A testamentary trust is a kind of trust that comes into effect following a person’s death. This is because a testamentary trust is established according to the instructions that are included in a last will and testament.
Trusts are most often put into place during an individual’s lifetime. They can be used to move assets from an estate into a trust to avoid probate or to lower estate taxes. A testamentary trust is most often used to make distributing an inheritance easier. The individual responsible for the creation of the trust, through their last will and testament, is already deceased. However, a testamentary trust is most helpful in assisting in distributing assets to beneficiaries.
To learn more about testamentary trusts and how they function, we will examine how they work in action, what is required to start a testamentary trust, and the pros and cons associated with them. This should give you a good idea of whether or not a testamentary trust could be a useful part of your wealth management strategy.
How Does a Testamentary Trust Work?
Unlike many other kinds of trusts that are put into effect during an individual’s lifetime, a testamentary trust only comes into effect following their passing. As such, a testamentary trust works quite a bit differently than most trusts.
All trusts are created through a trust document. This is a document that sets out the rules of the trust. There are elements of the trust document that must be included to create a functioning trust legally. Still, the majority of what is in a trust document is focused on ensuring that the trust is used effectively based on your unique circumstances.
With a testamentary trust, the trust document is included as a part of the last will and testament. This means that the document does not go into effect until the individual has passed away. Since the grantor of the trust has already passed, any responsibility for managing the trust falls to the executor. It is their responsibility to act in accordance with the wishes of the trust, as well as the will as a whole.
A testamentary trust may be used to help promote growth in your loved ones. For example, you may want your child to inherit a large sum of money. But because your child has shown themselves to be a bad decision-maker when it comes to money, you naturally are worried that they’ll just blow through their inheritance. The testamentary trust could be written in such a way as to require your child to reach a certain age before they receive their money. Alternatively, you may decide that the funds should be used for theirs education and so include language that specifies that the funds can be used for educational purposes but not for partying or vacationing.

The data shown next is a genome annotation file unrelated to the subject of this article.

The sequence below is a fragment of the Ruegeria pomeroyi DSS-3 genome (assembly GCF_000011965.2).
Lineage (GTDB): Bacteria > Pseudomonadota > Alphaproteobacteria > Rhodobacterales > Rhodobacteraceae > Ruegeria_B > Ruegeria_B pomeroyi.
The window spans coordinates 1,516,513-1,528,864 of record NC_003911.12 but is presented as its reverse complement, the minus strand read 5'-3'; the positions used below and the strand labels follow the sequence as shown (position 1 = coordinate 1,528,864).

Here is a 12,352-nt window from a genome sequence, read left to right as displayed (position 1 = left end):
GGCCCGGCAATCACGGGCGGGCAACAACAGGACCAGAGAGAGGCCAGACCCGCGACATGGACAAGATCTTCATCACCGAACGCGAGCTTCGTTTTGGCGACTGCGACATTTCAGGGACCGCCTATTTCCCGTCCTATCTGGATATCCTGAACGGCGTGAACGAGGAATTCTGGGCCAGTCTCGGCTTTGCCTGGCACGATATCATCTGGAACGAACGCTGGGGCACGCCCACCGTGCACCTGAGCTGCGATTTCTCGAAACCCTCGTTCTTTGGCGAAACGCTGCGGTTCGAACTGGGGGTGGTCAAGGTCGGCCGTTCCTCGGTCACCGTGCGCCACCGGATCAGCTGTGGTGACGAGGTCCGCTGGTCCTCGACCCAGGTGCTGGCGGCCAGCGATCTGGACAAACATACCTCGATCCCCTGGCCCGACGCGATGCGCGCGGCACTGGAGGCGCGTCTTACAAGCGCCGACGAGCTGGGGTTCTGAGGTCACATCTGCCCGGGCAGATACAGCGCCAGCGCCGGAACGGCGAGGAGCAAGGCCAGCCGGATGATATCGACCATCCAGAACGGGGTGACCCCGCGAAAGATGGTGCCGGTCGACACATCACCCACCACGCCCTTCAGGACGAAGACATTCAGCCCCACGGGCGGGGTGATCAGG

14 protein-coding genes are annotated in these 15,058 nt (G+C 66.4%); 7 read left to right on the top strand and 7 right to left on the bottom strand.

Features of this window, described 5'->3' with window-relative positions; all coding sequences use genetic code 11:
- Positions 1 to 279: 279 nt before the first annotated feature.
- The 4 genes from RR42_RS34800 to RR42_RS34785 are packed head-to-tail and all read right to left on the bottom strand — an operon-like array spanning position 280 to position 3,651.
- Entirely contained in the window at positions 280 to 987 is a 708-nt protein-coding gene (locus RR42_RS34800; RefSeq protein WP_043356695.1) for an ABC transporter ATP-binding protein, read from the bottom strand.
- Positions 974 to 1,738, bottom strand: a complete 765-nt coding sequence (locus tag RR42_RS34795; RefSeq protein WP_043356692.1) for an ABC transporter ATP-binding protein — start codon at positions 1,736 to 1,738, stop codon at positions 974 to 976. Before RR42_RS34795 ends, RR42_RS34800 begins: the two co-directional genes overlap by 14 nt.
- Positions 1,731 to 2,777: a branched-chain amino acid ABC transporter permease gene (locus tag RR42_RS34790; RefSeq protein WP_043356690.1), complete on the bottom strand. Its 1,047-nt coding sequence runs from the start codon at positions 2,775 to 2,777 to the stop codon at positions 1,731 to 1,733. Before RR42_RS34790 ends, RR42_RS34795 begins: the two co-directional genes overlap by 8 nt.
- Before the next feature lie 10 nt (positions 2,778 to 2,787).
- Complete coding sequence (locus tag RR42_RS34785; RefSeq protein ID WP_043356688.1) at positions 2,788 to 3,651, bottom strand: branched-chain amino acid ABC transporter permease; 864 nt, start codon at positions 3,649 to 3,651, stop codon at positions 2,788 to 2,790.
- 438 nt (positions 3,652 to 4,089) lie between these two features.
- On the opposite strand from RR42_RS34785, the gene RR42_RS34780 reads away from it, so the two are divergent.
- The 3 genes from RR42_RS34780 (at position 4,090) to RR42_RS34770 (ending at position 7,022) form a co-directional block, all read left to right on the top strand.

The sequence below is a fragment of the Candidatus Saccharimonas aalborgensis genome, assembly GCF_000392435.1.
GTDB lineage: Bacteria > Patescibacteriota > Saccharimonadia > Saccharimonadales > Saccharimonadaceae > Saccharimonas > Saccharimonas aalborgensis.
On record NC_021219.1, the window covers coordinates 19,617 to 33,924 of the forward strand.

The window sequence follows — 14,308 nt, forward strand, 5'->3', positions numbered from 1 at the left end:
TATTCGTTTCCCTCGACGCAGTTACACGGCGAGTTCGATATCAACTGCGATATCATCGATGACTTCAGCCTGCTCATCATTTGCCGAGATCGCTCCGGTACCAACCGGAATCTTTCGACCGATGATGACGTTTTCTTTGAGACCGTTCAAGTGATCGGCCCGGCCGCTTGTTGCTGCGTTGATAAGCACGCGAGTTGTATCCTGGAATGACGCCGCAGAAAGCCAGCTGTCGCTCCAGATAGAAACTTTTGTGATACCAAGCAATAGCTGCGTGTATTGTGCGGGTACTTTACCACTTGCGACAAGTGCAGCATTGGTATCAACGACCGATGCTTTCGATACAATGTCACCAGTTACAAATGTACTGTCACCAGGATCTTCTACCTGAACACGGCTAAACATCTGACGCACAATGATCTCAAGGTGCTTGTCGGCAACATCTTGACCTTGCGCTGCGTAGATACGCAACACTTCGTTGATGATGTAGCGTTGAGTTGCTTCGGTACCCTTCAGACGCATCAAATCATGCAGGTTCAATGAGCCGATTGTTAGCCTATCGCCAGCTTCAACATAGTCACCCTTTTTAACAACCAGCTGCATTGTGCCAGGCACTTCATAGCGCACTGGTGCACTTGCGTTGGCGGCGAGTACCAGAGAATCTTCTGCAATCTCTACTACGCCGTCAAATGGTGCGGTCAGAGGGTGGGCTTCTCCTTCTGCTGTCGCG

What is Required to Make a Testamentary Trust?
A testamentary trust typically requires three individuals or parties. The first is the grantor, which is the individual who included the testamentary trust document as part of their last will and testament. Then there is the beneficiary, typically a family member or even a friend, that is to receive some kind of inheritance from the testamentary trust. The third figure is vitally important. A trustee is appointed by the trust document in order to manage the trust’s assets.
A testamentary trust cannot be started prior to the grantor’s passing. However, a testamentary trust doesn’t immediately go into effect upon their passing, either. The trust must first go through the probate process in order to authenticate the will. During this process, an executor will be named.
The executor is then responsible for moving forward with the testamentary trust. While the executor is necessary for getting the trust stated, the trust document may still name a different trustee to maintain the trust.
A testamentary trust can stay in effect for quite some time. It is typical for the trust document to clearly state an event that would trigger the closing of the trust. For example, it may be designed to expire when the beneficiary reaches the age of 18 or 21.
What are the Pros and Cons of a Testamentary Trust?
As with all things, there are both pros and cons to using a testamentary trust.
One advantage of a testamentary trust is that it can allow you to better look out for your minor children if you pass away early. You can add a testamentary trust to your last will and testament to ensure that a trust is created to help offset any difficulties your children may face. It can be designed to stay in effect until they reach a certain age; that way, if you pass away unexpectedly while they are young, then they are taken care of. But if you pass away after they are of age, then the testamentary trust won’t need to be put into effect following your passing.
A major plus is that you could modify the trust document prior to it going into effect. Since it doesn’t go into effect until you pass, you could modify it at any point. For example, instead of getting rid of the testamentary trust document after your children come of age, you could modify it instead.
Yet a disadvantage of a testamentary trust is that you can’t avoid probate if you include one in your last will and testament. Trusts are often used to avoid probate, or at least to minimize it, but a testamentary trust requires the will to pass through probate. As such, it may be considered a disadvantage that going through probate results in a public record.
Is a Testamentary Trust Right for Me?
If you are looking for ways to improve your wealth management, then a testamentary trust may be a good fit for you. The best way to figure out for sure is to speak with an experienced estate planning attorney, as they’ll be able to take a look at your situation and provide you with advice tailored to your unique needs.